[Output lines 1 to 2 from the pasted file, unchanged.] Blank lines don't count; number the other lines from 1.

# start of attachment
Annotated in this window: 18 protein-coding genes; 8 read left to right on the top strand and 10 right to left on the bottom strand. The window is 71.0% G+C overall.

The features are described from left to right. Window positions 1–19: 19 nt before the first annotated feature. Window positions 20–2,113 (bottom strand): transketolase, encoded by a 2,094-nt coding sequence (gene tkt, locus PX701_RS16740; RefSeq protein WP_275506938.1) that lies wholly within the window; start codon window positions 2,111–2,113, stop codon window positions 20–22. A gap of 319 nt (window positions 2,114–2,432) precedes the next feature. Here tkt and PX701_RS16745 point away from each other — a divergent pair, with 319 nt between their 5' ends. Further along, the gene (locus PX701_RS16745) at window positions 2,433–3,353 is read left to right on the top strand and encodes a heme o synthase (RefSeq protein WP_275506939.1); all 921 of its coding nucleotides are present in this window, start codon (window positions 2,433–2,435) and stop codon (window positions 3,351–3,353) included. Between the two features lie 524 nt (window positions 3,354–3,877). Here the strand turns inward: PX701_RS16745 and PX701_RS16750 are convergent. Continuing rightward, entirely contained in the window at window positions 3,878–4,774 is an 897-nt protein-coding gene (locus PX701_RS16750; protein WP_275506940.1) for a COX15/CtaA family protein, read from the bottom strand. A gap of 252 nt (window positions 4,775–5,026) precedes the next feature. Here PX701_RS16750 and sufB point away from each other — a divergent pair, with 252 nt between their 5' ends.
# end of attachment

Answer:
Annotated in this window: 18 protein-coding genes; 8 read left to right on the top strand and 10 right to left on the bottom strand. The window is 71.0% G+C overall.

The features are described from left to right. Window positions 1–19: 19 nt before the first annotated feature. Window positions 20–2,113 (bottom strand): transketolase, encoded by a 2,094-nt coding sequence (gene tkt, locus PX701_RS16740; RefSeq protein WP_275506938.1) that lies wholly within the window; start codon window positions 2,111–2,113, stop codon window positions 20–22. A gap of 319 nt (window positions 2,114–2,432) precedes the next feature. Here tkt and PX701_RS16745 point away from each other — a divergent pair, with 319 nt between their 5' ends. Further along, the gene (locus PX701_RS16745) at window positions 2,433–3,353 is read left to right on the top strand and encodes a heme o synthase (RefSeq protein WP_275506939.1); all 921 of its coding nucleotides are present in this window, start codon (window positions 2,433–2,435) and stop codon (window positions 3,351–3,353) included. Between the two features lie 524 nt (window positions 3,354–3,877). Here the strand turns inward: PX701_RS16745 and PX701_RS16750 are convergent. Continuing rightward, entirely contained in the window at window positions 3,878–4,774 is an 897-nt protein-coding gene (locus PX701_RS16750; protein WP_275506940.1) for a COX15/CtaA family protein, read from the bottom strand. A gap of 252 nt (window positions 4,775–5,026) precedes the next feature. Here PX701_RS16750 and sufB point away from each other — a divergent pair, with 252 nt between their 5' ends.